More Trees Now aims to give away 1m unwanted saplings to farmers and councils with hope idea will spread across Europ
In a clearing in the Amsterdamse Bos, a forest on the outskirts of the Dutch capital, is a “tree hub” where hundreds of saplings, among them hazelnut, sweet cherry, field maple, beech, chestnut and ash, are organised by type.
The idea behind it is simple: every day unwanted tree saplings were being cleared and thrown away when those young trees could be carefully collected and transplanted to where they are wanted.
Volunteers have already collected thousands of saplings cleared from woodland paths and those unlikely to survive in the forest shade. On Saturday, on donate a seedling day, people will be encouraged to take unwanted saplings or cuttings from their own gardens and give them to 200 tree hub locations across the Netherlands.
This winter, Meer Bomen Nu (More Trees Now) aims to give away 1m young trees to farmers, councils and landowners. The small Dutch foundation hopes this circular practice will become commonplace across northern Europe.
“The Netherlands wants to plant 37,000 hectares [91,400 acres], which is about 100m trees,” says Hanneke van Ormondt, the campaign manager of Meer Bomen Nu and a member of the Urgenda climate activism organisation. “I don’t know how short we are in getting nurseries in place, but we don’t need them; we just need more circular forest management. Everywhere along the path, left and right, is always cleared of shrubs and trees. Replant it! My dream is that every council will open a tree hub where foresters can bring their stuff, and people who want a free tree can come.”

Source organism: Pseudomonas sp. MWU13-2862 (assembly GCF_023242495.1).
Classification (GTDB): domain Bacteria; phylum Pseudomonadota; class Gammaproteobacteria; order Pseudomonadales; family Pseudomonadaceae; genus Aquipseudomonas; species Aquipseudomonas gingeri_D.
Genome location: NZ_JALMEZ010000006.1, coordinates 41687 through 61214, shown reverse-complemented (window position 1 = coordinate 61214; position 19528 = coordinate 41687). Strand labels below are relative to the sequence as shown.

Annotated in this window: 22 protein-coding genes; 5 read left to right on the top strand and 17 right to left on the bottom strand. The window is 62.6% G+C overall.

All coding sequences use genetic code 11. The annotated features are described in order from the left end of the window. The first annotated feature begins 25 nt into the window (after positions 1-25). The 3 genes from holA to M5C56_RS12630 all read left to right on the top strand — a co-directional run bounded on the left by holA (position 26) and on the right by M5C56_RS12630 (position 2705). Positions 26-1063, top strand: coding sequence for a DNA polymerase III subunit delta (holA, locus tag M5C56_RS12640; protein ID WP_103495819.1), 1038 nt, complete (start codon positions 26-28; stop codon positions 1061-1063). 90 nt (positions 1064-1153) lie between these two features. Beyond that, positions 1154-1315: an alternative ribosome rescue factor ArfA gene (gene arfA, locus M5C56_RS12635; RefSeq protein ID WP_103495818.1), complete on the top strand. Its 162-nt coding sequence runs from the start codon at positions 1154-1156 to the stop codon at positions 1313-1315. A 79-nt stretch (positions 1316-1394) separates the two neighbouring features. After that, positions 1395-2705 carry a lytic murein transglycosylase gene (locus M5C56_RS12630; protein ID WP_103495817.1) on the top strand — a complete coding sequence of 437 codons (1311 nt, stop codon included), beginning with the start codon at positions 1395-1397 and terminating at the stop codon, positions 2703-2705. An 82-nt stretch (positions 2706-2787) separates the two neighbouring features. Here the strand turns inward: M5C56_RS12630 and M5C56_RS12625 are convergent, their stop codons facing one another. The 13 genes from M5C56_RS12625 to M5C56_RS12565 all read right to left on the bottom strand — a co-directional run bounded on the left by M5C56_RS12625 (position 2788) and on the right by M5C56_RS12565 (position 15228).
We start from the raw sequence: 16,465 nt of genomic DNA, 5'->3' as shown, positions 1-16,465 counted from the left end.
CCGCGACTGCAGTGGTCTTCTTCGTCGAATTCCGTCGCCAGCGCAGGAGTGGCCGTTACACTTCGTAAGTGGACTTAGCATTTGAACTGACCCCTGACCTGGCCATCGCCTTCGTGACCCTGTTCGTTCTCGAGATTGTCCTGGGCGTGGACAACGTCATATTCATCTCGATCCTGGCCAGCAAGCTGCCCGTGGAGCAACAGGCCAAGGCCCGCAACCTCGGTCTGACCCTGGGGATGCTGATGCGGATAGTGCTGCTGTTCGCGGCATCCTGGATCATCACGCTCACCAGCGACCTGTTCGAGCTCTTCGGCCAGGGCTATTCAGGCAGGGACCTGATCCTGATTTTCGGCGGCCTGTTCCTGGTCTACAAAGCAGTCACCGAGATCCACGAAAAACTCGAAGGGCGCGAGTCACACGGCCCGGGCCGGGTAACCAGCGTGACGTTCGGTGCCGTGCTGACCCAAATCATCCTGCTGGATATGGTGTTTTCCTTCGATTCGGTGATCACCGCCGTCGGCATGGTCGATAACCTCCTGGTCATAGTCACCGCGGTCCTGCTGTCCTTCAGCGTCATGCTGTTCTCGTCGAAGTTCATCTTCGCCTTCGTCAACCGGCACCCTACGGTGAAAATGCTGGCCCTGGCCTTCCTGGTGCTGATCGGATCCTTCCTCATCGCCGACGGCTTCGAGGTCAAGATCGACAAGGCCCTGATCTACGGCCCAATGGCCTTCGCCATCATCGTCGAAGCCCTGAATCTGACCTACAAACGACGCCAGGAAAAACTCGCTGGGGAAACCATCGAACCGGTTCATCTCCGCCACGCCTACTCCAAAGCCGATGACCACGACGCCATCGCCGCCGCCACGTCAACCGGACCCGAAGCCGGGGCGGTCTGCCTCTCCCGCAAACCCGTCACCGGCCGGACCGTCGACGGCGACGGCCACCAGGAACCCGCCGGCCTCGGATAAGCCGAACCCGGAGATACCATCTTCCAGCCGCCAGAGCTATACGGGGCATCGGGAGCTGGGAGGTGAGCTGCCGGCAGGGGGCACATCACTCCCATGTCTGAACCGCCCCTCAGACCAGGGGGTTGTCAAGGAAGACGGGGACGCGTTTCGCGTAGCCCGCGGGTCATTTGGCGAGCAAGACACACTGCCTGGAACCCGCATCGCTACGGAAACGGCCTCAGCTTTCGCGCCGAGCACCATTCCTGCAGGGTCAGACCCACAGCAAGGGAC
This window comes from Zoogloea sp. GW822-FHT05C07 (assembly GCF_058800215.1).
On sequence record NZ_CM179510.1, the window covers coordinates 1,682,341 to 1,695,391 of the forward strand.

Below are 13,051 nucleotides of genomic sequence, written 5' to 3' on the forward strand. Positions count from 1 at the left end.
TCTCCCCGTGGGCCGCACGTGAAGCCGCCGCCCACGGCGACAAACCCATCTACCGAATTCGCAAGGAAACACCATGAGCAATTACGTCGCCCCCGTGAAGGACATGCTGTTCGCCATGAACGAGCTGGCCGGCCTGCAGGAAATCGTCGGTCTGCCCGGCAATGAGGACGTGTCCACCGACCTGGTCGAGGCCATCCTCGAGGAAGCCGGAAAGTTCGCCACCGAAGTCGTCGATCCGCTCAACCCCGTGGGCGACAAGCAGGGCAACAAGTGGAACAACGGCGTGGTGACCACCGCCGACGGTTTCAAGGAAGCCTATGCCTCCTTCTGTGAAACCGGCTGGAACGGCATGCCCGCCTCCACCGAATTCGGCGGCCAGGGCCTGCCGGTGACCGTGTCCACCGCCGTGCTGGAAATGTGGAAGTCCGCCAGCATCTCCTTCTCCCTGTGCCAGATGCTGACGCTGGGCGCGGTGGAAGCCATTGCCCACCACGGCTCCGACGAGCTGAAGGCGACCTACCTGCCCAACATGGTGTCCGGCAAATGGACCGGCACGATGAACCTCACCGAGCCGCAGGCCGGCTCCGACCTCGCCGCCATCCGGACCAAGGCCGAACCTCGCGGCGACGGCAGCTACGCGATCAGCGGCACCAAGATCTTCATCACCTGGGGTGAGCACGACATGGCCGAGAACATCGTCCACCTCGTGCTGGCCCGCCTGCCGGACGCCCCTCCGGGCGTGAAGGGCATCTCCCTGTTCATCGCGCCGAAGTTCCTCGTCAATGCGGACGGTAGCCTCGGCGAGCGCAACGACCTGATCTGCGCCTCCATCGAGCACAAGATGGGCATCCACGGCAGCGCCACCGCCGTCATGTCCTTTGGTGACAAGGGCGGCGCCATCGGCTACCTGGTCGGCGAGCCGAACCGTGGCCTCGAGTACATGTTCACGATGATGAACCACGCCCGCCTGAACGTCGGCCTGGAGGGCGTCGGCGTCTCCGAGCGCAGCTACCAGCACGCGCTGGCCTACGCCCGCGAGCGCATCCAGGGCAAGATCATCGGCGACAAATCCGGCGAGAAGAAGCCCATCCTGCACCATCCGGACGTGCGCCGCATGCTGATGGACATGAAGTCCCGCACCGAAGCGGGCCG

A pledge to plant significantly more trees by 2030 is a key part of the Netherlands’ climate change agreements, which Dutch courts have ordered the government to uphold. Across Europe, the EU has promised to plant 3bn trees by 2030, to help reduce greenhouse gas emissions by at least 44%, and there are strategies to protect, boost and extend damaged forests, despite the challenges of land availability.
But while state forests typically use certified plants, there are also plenty of small landholders, farmers and the odd council looking to plant trees but on a tight budget. This is where Meer Bomen Nu believes volunteer organisations can spring up…
Read the whole story here.